HIGH PERFORMANCE COMPUTING The true cost of AI innovation

Tate Cantrell, CTO, Verne Global, comments on the cost of the AI computing revolution

We should all be thankful that the progress of AI is moving at lightning speed. No longer strictly the province of the research lab, instead it is expanding into everyday life. From neural networks that predict fraudulent credit card transactions to AI-powered Google Maps that can ascertain the speed of traffic using anonymised location data from smartphones. But while everyone is looking to AI’s bright future, the rapid growth has the potential to do more harm than good.

Carbon cost of AI AI is data-driven and heavily dependent on computing power. Depending on the complexity of the machine learning or deep learning model at hand, AI can involve a staggering amount of data, requiring massive computational resources. Given the sizable energy requirements of modern tensor processing hardware, this results in enormously high power consumption. Since 2012, the amount

of computing power used for deep learning research has been doubling every 3.4 months, according to OpenAI researchers Dario Amodei and Danny Hernandez. This equates to an estimated 300,000-fold increase from 2012 to 2018, far outpacing Moore’s Law, which states that the overall processing power for computers will double every two years. And as the world’s demand

for such AI technology continues to grow, so

14 Scientific Computing World Spring 2020

does the AI industry’s energy consumption. In an environmentally hostile chain reaction, rapidly increasing computational needs will unavoidably escalate carbon costs.

Environmentally accountable AI By its nature, deep learning is extremely compute-intensive. Deep learning is based on neural networks that are comprised of multiple layers, with manifold parameters that can number in the billions. The greater the network depth, the greater the compute complexity, which requires high-performance computational power and longer training times. Canadian researchers, Victor Schmidt et al. report that state-of- the-art neural architectures are frequently trained on multiple GPUs for weeks, or even months, to beat existing achievements. At present, the vast majority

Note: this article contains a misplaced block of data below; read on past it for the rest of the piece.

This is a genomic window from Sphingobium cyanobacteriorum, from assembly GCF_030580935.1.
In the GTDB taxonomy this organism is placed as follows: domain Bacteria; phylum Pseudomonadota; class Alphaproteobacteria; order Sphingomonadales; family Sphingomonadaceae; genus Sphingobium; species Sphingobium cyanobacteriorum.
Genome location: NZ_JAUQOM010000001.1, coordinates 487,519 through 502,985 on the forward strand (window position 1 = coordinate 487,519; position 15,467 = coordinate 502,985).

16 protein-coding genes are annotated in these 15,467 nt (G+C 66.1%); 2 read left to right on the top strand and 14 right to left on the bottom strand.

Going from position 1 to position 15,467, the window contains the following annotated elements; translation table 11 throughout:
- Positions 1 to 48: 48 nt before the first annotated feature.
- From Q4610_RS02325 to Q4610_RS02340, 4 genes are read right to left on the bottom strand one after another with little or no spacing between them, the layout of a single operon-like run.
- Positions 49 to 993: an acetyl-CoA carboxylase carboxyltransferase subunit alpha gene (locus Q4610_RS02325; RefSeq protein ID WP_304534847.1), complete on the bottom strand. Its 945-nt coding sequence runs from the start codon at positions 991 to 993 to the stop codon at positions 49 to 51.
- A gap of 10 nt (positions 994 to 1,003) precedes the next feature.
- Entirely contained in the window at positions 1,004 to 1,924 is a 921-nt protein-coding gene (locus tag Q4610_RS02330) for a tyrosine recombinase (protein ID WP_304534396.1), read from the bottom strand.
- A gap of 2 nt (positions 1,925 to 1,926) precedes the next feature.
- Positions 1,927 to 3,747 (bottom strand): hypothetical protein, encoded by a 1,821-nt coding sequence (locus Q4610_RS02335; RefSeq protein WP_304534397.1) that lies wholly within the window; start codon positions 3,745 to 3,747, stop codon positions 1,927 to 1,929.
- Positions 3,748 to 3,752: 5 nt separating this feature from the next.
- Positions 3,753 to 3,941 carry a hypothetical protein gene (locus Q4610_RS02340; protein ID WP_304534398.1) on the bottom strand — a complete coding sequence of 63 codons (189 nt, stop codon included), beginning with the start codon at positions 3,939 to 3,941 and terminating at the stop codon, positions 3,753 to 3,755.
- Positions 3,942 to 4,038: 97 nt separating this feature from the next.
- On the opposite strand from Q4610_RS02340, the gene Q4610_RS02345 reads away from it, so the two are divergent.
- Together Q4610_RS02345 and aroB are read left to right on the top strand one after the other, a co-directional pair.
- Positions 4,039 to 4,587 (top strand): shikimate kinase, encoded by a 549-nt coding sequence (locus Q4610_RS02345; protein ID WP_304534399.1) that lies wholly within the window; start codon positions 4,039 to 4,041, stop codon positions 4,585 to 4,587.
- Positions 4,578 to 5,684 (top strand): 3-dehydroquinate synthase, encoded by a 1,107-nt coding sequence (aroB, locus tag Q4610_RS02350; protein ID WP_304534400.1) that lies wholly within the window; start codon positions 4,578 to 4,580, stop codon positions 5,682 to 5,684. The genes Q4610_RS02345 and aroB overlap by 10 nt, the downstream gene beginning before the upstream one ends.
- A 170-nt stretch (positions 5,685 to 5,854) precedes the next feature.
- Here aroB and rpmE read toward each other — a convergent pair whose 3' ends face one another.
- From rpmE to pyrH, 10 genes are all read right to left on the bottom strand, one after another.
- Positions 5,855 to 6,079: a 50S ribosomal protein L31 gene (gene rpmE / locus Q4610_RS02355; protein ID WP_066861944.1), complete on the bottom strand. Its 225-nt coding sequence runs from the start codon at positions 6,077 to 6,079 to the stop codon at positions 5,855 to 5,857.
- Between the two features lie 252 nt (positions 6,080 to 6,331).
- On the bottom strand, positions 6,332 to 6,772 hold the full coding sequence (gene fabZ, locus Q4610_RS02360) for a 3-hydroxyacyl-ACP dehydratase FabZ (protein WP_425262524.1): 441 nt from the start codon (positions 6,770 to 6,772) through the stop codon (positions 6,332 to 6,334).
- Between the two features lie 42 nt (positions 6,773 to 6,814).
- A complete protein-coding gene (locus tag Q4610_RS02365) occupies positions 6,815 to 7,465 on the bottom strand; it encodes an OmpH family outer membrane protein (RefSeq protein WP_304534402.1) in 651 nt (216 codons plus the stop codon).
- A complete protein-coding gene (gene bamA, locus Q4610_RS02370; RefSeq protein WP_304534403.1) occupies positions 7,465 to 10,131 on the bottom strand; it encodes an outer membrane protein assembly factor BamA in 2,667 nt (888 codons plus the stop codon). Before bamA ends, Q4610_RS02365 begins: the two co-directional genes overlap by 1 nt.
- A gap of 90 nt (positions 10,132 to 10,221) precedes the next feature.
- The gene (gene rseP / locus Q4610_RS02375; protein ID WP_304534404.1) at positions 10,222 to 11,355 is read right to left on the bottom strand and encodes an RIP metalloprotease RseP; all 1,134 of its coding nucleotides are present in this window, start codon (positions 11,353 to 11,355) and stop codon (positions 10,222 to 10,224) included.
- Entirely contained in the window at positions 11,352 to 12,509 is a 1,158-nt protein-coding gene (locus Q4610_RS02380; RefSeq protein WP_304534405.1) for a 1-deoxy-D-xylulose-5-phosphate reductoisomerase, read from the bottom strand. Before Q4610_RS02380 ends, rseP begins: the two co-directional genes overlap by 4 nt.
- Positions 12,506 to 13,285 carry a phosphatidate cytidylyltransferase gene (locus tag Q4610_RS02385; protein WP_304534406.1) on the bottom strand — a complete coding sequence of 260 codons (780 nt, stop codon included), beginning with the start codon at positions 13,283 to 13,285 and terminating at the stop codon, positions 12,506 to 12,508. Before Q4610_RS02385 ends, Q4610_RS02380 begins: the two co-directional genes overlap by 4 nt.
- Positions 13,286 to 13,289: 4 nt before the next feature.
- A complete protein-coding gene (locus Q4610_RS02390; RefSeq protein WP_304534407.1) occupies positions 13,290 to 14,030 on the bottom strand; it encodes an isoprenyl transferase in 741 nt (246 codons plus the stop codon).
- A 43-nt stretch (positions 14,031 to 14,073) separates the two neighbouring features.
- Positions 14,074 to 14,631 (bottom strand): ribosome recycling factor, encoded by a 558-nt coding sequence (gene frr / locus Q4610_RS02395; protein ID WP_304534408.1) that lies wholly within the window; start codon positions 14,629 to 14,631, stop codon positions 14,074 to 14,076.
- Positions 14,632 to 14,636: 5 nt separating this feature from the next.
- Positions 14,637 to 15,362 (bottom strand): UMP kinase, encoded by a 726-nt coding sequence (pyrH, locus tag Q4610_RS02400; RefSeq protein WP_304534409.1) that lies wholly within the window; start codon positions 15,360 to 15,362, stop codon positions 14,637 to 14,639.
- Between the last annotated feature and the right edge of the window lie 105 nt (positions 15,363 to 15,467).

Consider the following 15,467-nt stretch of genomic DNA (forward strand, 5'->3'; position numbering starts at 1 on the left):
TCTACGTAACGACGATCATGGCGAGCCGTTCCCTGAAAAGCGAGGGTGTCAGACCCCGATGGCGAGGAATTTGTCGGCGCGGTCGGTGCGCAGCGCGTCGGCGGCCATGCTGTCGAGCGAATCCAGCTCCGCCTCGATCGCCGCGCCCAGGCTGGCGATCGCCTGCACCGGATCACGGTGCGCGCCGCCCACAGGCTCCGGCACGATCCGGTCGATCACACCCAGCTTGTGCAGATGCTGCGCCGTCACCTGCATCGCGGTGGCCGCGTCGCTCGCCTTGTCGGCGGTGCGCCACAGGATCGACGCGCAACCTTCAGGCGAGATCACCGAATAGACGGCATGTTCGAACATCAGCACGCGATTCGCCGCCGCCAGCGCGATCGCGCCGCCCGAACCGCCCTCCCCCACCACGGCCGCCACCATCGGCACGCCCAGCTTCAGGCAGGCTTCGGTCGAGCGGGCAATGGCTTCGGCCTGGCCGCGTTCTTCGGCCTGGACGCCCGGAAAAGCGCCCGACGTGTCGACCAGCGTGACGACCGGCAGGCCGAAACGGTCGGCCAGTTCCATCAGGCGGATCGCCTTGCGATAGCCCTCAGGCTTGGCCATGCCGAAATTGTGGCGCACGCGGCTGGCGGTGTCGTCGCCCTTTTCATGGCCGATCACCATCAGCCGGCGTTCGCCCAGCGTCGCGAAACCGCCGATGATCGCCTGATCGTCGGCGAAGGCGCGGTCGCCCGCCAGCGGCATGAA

of AI research is focused on achieving the highest levels of accuracy, without much concern paid to computational or energy efficiency. In fact, competition for accuracy in the AI community is robust, with numerous leaderboards tracking which AI system is performing a given AI task the best. Regardless of whether the AI leader board is tracking AI programs for image recognition or language

comprehension, accuracy is by far the most important metric of success. But as the world’s attention has shifted to climate change, the field of AI is beginning to take note of its carbon cost. Research done at the Allen Institute for AI by Roy Schwartz et al. raises the question of whether efficiency, alongside accuracy, should become an important factor in AI research, and suggests that AI scientists ought to deliberate if the massive computational

Since 2012, the amount of computing power used for deep learning research has been doubling every 3.4 months, according to OpenAI researchers Dario Amodei and Danny Hernandez

power needed for expensive processing of models, colossal amounts of training data, or huge numbers of experiments is justified by the degree of improvement in accuracy. Research by the University of Massachusetts (Strubell et al., 2019) demonstrates the unsustainable costs of AI. It analysed the computational requirements for a neural architecture search for machine translation and language modelling. The model ran for a total of 979 million training steps, and took 10 hours to train for 300,000 steps on one TPUv2 core, equating to 274,120 hours on eight P100 GPUs. The estimated carbon

cost of training the model was 626,155 lbs of carbon dioxide emissions, which is

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